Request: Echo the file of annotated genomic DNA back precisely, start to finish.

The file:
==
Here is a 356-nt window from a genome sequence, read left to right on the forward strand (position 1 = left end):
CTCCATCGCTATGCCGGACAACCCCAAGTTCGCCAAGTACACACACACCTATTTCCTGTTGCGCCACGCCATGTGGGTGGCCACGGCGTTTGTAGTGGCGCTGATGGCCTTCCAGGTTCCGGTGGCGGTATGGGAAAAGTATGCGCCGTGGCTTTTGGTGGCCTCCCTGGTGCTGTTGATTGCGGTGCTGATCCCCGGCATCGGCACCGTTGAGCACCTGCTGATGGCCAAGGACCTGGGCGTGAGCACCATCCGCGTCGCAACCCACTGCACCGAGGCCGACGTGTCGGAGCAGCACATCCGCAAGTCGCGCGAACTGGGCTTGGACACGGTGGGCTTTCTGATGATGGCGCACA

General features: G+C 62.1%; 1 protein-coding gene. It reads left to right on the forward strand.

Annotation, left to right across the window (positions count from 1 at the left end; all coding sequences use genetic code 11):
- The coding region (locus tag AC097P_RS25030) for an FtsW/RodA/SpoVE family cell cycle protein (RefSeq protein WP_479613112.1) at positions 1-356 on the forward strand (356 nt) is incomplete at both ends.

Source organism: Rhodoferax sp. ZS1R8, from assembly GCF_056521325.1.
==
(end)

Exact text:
Here is a 356-nt window from a genome sequence, read left to right on the forward strand (position 1 = left end):
CTCCATCGCTATGCCGGACAACCCCAAGTTCGCCAAGTACACACACACCTATTTCCTGTTGCGCCACGCCATGTGGGTGGCCACGGCGTTTGTAGTGGCGCTGATGGCCTTCCAGGTTCCGGTGGCGGTATGGGAAAAGTATGCGCCGTGGCTTTTGGTGGCCTCCCTGGTGCTGTTGATTGCGGTGCTGATCCCCGGCATCGGCACCGTTGAGCACCTGCTGATGGCCAAGGACCTGGGCGTGAGCACCATCCGCGTCGCAACCCACTGCACCGAGGCCGACGTGTCGGAGCAGCACATCCGCAAGTCGCGCGAACTGGGCTTGGACACGGTGGGCTTTCTGATGATGGCGCACA

General features: G+C 62.1%; 1 protein-coding gene. It reads left to right on the forward strand.

Annotation, left to right across the window (positions count from 1 at the left end; all coding sequences use genetic code 11):
- The coding region (locus tag AC097P_RS25030) for an FtsW/RodA/SpoVE family cell cycle protein (RefSeq protein WP_479613112.1) at positions 1-356 on the forward strand (356 nt) is incomplete at both ends.

Source organism: Rhodoferax sp. ZS1R8, from assembly GCF_056521325.1.